Logitech G303 Daedalus Apex

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Tech Advisor - - CONTENTS -

Logitech first pitched the G302 Daedalus Prime to us last year as a MOBA-friendly mouse. It then came back a few months later with the G303 Daedalus Apex, which has pretty much the same de­sign, though with slightly dif­fer­ent in­ter­nals. It comes with a 12,000 DPI sen­sor, a braided fab­ric ca­ble sheathe and six but­tons: left-, righ­tand mid­dle mouse, plus one di­rectly be­hind the scroll wheel, and two thumb but­tons on the side.

You can tell the G303 grew from MOBA roots by the feel of the left- and right mouse but­tons. Both are ex­tremely tight, with a min­i­mum of travel. The re­sis­tance is a touch too heavy for some­thing built for rapid click­ing, but it feels good nonethe­less. It’s ex­tremely tac­tile and much more satisfying than, say, the Razer DeathAd­der’s spongier but­tons. The Pixart sen­sor is also a beauty. You can whip the Daedalus Apex around with per­fect ac­cu­racy, no prob­lem.

It’s ev­ery­thing you’d want in a highly-re­spon­sive mouse ex­cept its shape. Keep in mind that this mouse is aimed specif­i­cally at claw and/ or fin­ger­tip grip­pers, so palm grip­pers might as well stop read­ing. But even as a claw grip­per our­self, the Daedalus Apex is a bit awk­ward. It’s a small, thin di­a­mond, with a low front, high rear, and pointy sides. It looks al­most like an am­bidex­trous mouse, but it’s not quite sym­met­ri­cal and there are no thumb but­tons on the right edge.

On the plus side, it’s ex­tremely light­weight. In fact, we’re pretty sure the braided ca­ble weighs more than the mouse it­self. The Daedalus Apex is pared down about as much as it could be, while still be­ing recog­nis­ably mouse-shaped, and the re­sult is a smooth, easy glide. Again, made for MOBAs.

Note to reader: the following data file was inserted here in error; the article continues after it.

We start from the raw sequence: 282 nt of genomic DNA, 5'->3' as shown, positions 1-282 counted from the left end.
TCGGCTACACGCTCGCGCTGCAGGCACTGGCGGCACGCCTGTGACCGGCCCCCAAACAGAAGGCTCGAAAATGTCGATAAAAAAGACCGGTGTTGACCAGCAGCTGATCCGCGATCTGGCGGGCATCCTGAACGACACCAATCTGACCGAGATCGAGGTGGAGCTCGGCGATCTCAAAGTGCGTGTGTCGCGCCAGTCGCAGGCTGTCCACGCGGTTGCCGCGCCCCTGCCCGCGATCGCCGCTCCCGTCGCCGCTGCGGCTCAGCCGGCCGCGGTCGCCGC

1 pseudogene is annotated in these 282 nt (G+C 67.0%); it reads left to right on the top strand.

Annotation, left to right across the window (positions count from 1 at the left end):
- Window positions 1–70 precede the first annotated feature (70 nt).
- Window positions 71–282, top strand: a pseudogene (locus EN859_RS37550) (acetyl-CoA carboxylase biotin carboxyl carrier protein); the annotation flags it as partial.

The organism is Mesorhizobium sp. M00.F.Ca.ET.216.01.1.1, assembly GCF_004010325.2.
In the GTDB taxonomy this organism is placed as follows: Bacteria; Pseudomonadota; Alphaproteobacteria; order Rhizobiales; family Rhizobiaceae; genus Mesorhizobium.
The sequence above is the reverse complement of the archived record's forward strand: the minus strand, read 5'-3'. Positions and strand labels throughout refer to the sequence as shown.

But our poor hand. No mat­ter how we held the Daedalus Apex, it felt un­com­fort­able. Pure claw-grip, we had to bring our lit­tle fin­ger to rest against the bot­tom edge of the mouse where it dragged along the mousepad. If we pushed our hand a bit to the side, one edge of the di­a­mond run­ning against our palm, it felt bet­ter, but then our thumb couldn’t reach its ded­i­cated but­tons.

Not that the thumb but­tons are well-placed to be­gin with. They’re ar­ranged on the left corner of the Daedalus Apex’s di­a­mond, with one to the rear and one to the front of said corner. The rear side but­ton is fine and your thumb presses against it like nor­mal.

But the front side but­ton? Push­ing it in­volves pulling the thumb back in, to­ward the palm. It’s not a very er­gonomic mo­tion, nor is it easy to ex­e­cute with­out si­mul­ta­ne­ously shift­ing the mouse by a few mil­lime­tres. Last but not least, we should men­tion the scroll wheel. It’s coated in a slick rub­ber in­stead of the usual tire tread-es­que grip, and it has a ten­dency to shift for­ward or back­ward when­ever you try to click the mid­dle mouse.


You won’t be sur­prised to hear that we’re not big fans. The G303 Daedalus Apex is out­fit­ted like a pre­mium mouse, with a 12,000 DPI sen­sor and some of the nicest left- and right mouse but­tons we’ve seen. And Logitech’s RGB light­ing is, as per usual, beau­ti­fully han­dled – bright and ac­cu­rate, with a pleas­ant hon­ey­comb pat­tern. The whole thing it let down by the shape, though. We were ex­cited to put the G303 through its paces be­cause it’s rare we get a mouse de­signed specif­i­cally for claw-grip­pers, but this feels like it needs (more than) a few re­vi­sions. It may, how­ever, be suit­able for peo­ple with small­erthan-av­er­age hands, as most gam­ing mice seem de­signed for gi­ants. The G303 Daedalus Apex is one of the few that seems like it would work for those with dain­tier dig­its.

The Apex is pared down about as much as it could be, while still be­ing recog­nis­ably mouse­shaped, and the re­sult is a smooth, easy glide

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